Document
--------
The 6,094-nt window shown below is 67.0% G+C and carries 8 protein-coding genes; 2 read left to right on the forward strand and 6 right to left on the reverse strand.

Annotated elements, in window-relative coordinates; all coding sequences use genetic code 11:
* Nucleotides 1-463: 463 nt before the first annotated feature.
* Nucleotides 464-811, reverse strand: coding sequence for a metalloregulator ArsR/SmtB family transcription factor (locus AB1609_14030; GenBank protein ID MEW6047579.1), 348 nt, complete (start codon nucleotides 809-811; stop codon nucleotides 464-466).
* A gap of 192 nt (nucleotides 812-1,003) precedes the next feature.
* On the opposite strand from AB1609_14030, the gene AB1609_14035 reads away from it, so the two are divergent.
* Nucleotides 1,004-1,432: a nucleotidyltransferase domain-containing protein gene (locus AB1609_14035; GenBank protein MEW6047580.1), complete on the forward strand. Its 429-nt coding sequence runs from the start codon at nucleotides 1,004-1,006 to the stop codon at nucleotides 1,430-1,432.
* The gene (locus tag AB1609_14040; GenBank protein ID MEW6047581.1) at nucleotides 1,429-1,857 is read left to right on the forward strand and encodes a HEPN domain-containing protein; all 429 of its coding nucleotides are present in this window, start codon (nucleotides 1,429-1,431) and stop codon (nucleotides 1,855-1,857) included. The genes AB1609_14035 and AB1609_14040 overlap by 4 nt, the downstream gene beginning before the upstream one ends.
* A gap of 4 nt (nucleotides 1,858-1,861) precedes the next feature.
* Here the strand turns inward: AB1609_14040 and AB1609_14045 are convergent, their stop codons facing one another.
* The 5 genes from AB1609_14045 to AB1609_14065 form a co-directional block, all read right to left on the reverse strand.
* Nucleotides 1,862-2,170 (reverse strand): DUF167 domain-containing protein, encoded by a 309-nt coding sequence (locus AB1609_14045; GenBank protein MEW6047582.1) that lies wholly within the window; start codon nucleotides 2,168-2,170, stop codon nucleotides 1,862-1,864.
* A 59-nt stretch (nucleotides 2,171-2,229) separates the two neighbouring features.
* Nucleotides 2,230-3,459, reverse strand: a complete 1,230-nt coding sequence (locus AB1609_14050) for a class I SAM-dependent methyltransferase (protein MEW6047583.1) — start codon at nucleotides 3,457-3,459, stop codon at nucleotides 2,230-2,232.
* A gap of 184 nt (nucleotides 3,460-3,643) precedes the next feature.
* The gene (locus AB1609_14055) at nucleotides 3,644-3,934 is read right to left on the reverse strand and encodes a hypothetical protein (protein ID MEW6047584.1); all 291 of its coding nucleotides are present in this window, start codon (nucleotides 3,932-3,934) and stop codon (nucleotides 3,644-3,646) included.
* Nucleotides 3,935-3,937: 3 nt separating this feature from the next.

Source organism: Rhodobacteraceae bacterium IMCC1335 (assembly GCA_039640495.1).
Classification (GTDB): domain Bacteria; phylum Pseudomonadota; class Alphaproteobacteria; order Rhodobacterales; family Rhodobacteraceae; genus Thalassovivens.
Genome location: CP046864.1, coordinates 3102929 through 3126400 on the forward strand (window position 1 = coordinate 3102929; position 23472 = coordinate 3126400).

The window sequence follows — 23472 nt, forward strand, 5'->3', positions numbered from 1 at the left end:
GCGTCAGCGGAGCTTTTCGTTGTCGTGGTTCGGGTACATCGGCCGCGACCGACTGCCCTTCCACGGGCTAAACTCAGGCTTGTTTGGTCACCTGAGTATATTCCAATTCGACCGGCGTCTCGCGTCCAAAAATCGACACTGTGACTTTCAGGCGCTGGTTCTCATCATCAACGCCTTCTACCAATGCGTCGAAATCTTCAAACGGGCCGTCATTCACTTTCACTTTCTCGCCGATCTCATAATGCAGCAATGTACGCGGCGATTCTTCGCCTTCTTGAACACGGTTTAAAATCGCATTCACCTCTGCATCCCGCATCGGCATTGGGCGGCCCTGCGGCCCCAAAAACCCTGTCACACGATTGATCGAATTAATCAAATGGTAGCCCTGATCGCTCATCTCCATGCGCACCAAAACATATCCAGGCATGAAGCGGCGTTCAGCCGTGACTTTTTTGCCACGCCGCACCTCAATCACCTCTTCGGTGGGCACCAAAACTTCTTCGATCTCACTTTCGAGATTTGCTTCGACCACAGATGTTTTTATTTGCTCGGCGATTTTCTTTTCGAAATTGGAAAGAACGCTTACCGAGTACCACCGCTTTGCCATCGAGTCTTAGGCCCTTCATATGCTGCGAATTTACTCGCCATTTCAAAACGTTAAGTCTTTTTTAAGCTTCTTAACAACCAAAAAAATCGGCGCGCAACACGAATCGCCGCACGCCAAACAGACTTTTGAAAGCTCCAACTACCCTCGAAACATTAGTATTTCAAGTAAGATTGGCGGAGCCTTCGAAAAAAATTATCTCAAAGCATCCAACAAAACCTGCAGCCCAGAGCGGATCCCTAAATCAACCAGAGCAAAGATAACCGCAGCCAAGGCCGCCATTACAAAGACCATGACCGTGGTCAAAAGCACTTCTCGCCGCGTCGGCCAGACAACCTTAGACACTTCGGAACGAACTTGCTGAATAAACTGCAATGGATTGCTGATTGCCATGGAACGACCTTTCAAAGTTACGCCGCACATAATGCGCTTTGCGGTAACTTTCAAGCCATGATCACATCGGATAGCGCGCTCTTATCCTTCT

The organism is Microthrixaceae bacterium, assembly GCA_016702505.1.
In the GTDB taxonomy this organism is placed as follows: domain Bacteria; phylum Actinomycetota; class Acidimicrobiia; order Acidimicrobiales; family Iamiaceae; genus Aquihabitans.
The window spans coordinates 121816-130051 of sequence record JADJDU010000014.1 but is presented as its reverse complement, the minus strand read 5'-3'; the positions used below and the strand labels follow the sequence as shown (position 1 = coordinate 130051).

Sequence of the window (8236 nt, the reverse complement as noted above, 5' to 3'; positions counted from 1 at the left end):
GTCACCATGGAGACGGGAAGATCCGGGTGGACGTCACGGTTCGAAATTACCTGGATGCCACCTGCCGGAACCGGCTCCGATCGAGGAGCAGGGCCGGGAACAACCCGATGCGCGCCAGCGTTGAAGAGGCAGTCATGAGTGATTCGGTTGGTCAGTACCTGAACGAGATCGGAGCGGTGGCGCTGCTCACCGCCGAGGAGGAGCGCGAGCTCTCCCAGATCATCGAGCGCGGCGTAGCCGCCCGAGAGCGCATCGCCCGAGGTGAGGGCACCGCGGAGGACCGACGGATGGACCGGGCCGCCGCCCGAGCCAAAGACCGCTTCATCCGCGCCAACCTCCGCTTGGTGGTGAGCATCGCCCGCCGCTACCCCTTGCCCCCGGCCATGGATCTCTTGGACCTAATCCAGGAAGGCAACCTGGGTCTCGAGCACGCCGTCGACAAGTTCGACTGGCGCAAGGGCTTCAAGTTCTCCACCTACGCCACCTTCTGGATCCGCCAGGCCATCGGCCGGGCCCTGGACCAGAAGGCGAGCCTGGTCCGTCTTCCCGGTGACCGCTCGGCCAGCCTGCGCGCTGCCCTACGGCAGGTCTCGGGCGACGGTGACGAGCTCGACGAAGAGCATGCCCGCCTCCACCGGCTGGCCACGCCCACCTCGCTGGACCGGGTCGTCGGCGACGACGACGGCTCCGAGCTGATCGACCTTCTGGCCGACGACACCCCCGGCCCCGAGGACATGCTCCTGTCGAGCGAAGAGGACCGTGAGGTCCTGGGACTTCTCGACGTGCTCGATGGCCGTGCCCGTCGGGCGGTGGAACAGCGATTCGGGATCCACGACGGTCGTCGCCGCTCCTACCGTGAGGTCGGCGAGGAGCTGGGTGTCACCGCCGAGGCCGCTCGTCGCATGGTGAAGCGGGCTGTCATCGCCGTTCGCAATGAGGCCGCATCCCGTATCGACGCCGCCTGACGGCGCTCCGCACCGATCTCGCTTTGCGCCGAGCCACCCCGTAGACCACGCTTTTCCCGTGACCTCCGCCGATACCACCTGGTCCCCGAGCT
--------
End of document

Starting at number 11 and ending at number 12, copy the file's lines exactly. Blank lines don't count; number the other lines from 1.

* The 5 genes from AB1609_14045 to AB1609_14065 form a co-directional block, all read right to left on the reverse strand.
* Nucleotides 1,862-2,170 (reverse strand): DUF167 domain-containing protein, encoded by a 309-nt coding sequence (locus AB1609_14045; GenBank protein MEW6047582.1) that lies wholly within the window; start codon nucleotides 2,168-2,170, stop codon nucleotides 1,862-1,864.